When I first started to mix stuff I remember talking to my little brother about it, who is a professional sound engineer, albeit in a rather different field. I said that I had no idea what I was doing and would have no idea if I had done it right, and his response was pretty awesome. Basically he said that I listened to loads of music and therefore if I liked the results and thought they sounded good then they were right, end of conversation. You love this stuff, and if it sounds right to you, then that’s as right as it has to sound.

Obviously I go back and forth with the bands on any mixes I do, and will accept any and all feedback, but that bit of encouragement still sticks with me. Don’t worry, it’s music. If it sounds about right then by definition it is right.

So as long as I remember not to try and do too much and to let the actual playing and the sound of the room speak for themselves, I am hoping should be more or less okay. But it’s still really intimidating sitting there with these gorgeous, minimalist recordings, worried that every last tiny little thing you do to them will stand out like a sore thumb.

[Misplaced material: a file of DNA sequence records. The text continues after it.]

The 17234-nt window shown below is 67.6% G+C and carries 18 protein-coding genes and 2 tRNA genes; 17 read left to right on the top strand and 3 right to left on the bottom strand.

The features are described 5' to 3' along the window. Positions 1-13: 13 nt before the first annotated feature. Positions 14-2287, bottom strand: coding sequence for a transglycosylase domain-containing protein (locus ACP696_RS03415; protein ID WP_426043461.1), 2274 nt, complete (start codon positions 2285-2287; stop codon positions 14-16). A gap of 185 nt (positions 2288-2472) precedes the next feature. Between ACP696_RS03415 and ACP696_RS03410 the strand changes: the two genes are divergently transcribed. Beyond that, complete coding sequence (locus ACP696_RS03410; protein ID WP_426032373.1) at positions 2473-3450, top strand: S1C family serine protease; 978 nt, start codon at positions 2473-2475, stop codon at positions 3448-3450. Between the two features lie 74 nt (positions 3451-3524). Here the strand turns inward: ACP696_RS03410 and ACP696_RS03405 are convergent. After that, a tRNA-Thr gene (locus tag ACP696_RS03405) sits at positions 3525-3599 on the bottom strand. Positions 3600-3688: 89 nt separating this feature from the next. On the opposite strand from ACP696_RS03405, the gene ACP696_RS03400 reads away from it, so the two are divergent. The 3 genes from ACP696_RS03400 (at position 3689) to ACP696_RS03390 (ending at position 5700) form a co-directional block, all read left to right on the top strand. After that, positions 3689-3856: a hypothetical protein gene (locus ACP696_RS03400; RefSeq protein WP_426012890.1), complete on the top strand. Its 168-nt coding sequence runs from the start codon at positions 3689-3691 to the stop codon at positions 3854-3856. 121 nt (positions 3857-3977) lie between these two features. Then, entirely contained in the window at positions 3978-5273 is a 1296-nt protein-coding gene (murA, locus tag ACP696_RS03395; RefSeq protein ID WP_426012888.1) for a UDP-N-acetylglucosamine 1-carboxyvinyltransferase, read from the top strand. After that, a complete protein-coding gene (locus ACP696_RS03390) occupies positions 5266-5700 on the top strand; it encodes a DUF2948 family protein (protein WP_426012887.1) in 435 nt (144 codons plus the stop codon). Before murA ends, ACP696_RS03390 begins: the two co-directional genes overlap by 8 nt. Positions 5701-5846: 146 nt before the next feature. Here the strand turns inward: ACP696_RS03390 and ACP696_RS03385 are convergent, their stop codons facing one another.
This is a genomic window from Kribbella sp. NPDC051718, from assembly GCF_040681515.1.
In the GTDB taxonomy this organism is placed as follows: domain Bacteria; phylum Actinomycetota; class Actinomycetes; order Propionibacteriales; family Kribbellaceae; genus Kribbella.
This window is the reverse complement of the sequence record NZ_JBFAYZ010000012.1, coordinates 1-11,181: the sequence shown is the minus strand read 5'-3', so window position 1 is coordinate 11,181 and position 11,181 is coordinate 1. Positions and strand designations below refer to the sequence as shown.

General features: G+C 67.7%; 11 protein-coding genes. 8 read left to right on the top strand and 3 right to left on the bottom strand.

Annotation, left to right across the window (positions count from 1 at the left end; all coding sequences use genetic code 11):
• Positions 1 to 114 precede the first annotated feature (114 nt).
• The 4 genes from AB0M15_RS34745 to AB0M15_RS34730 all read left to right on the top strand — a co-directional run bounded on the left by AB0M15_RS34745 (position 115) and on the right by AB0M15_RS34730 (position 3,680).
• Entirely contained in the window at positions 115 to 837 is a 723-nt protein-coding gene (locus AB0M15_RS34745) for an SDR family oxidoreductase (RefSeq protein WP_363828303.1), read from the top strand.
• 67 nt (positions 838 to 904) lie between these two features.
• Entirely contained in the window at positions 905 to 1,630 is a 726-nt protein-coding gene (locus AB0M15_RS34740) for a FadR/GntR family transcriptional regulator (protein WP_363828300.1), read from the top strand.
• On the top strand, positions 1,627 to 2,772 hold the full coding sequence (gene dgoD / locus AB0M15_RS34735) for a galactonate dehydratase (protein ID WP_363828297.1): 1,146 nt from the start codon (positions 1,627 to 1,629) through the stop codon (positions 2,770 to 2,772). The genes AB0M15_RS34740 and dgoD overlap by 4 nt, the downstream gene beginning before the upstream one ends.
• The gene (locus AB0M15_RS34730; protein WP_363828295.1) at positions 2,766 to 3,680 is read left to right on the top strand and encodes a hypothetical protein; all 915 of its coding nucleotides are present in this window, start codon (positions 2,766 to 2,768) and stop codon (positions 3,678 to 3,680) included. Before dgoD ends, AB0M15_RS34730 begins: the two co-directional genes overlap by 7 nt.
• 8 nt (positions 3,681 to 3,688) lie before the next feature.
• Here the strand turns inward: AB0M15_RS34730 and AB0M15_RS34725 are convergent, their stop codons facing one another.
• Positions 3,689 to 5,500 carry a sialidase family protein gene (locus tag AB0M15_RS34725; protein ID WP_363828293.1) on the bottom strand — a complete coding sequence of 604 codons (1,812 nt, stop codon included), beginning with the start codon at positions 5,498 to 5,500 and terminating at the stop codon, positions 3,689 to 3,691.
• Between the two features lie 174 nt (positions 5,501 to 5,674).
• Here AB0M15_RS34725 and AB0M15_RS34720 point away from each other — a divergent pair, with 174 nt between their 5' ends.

But, as I told myself when I started to learn to drive, there are plenty of way dumber people out there than me who can do this stuff, so fuck it, if they can do it so can I!



Pale Imitation Festival Half Time Oranges

Pale Imitation 2015 digiflyer

Hello folks. Well we are back from Romania, not entirely in jail although it was close, and not entirely burned to a crisp either, although Mrs. Toad was rather in danger of entirely melting on one or two occasions. Go here for the full story – you just have to scroll down a bit.